10 years ago I was diagnosed with invasive breast cancer. I was 48 and had a clean mammogram the year before. I was healthy, fit, working and busy. My life changed at a glance of a mammogram. I had a textbook perfect mammogram showing breast cancer.
The breast cancer treatments threw me into menopause. While my cancer was being treated with surgeries, chemotherapy and radiation, my quality of life was miserable. I was tired from the treatments and side effects of menopause. A light bulb went off when I realized that all women go through menopause — usually more naturally and gradual than my experience — but the end results were still the side effects of night sweats and hot flashes!
I knew about wicking clothes from the slopes and trails. Somehow I knew there had to be something more comfortable than wearing my bike shorts and a skiing first layer top to sleep. I made a prototype using my old sewing machine I bought from babysitting money when I was 13 and it worked! I found some lightweight wicking fabric and made another prototype and showed it to my breast cancer support group. These women went crazy with enthusiasm, and I knew I was filling a need, so I started my company, Haralee.Com Sleepwear.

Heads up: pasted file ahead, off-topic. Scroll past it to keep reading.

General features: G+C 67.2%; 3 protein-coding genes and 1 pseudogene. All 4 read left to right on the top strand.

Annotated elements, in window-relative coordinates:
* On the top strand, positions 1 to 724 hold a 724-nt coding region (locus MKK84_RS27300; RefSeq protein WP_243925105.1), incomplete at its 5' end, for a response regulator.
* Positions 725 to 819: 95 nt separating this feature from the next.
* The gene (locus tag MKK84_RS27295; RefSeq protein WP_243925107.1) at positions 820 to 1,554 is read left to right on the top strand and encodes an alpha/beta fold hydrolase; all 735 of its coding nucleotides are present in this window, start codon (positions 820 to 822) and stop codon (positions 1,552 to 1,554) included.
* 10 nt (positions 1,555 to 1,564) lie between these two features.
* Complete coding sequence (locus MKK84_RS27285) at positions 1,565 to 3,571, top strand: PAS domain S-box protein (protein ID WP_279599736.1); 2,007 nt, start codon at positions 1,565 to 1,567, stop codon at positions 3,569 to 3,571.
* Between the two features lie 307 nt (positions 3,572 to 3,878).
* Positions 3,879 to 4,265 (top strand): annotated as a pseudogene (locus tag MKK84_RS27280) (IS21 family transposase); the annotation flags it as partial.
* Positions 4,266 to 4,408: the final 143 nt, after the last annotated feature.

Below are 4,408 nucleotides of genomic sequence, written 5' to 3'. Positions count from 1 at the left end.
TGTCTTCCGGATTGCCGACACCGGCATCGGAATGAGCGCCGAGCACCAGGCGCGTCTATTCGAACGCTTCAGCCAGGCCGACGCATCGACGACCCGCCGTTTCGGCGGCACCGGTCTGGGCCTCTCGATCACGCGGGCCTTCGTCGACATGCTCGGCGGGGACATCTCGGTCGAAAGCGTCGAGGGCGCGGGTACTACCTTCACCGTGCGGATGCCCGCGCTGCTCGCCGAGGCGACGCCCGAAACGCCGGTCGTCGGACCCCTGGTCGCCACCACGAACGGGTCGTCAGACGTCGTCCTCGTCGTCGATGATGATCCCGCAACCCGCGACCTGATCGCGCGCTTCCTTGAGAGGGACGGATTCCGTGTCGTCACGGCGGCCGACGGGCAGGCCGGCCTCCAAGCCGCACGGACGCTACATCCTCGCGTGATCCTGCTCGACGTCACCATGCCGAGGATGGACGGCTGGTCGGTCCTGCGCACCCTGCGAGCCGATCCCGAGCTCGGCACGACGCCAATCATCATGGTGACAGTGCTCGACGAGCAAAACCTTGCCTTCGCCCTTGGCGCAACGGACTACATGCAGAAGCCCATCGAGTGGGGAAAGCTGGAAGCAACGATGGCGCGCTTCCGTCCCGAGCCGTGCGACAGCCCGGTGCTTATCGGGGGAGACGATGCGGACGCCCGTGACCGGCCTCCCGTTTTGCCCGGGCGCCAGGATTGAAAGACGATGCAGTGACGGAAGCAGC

I did not know anything about clothing manufacturing, selling online or design and pattern making. I did know that I could help women get a better night sleep and there was a need and desire for our product.
Being a naïve entrepreneur, I never thought my company would not be successful. We had a mission, a focus and a great product. I implemented my values so our product is made in the USA. I wanted to show that those who survived cancer or touched by cancer are vibrant women, so I use friends for models who filled those criteria. I wanted to employ other small businesses so I sought out other entrepreneurs for their services and skills.
8 years later we are a successful business. 10 years ago when I was diagnosed with cancer I never thought it would lead to a career change. No one is more surprised than me that my cancer diagnosis would make me into a successful entrepreneurial businesswoman. I am lucky and grateful.
Have you been surprised how your life has taken an uncharted or unforeseen turn?